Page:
|Bunraku Theatre in Osaka, Japan (Photo: Britannica)|
The ancient Japanese art of Bunraku puppet theatre, 'Ningyō Jōruri', began in Osaka more than three hundred years ago. Bunraku's history goes as far back to the turn of the 18th century when Uemura Bunrakuken came to Osaka from Awaji and began his own theatre.
The National Bunraku Theatre Troupe offers five or more seasons every year, each running for two to three weeks in Osaka before moving to Tokyo for a run at the National Theatre. The troupe also tours within Japan and occasionally abroad. Until the late 1800s there were also hundreds of other professional, semi-professional, and amateur troupes across Japan that performed traditional puppet drama. Nowadays, like many other forms of traditional theatre, it has become a dying art. But let's not give up hope quite yet. Bunraku is going through a rejuvenation program in Japan and is trying to re-invent itself for the younger generation. I discovered this short documentary (here) that shows what is being done to keep the form alive. Of course it has evolved and changed and is used nowadays by puppeteers throughout the world and adapted to different styles and texts, but what about the 'original' theatre of Bunraku?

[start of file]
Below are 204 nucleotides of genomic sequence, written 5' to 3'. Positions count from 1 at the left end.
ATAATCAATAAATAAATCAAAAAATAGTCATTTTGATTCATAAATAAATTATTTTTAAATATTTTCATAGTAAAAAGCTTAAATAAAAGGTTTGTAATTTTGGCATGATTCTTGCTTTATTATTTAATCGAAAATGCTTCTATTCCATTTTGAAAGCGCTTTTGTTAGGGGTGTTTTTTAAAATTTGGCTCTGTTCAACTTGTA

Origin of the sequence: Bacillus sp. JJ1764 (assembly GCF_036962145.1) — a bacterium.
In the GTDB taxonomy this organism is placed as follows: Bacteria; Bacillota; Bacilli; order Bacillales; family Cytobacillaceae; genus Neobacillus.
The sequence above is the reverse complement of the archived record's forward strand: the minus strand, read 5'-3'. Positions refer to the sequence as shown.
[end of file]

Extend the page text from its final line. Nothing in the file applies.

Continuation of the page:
The increase in interest in Bunraku puppetry contributed to the establishment of the first traditional Japanese puppet troupe in North America. Since 2003, Bunraku Bay Puppet Troupe, currently based at the University of Missouri in Columbia, Missouri, has performed at venues around the United States, including the Kennedy Centre for the Performing Arts and the Smithsonian Institution, as well as in Japan.
Did you ever think you would see traditional Bunraku theatre perform at the 2016 Olympics in Rio De Janeiro? You can view a wonderful short report on the modernisation of Bunraku theatre here!
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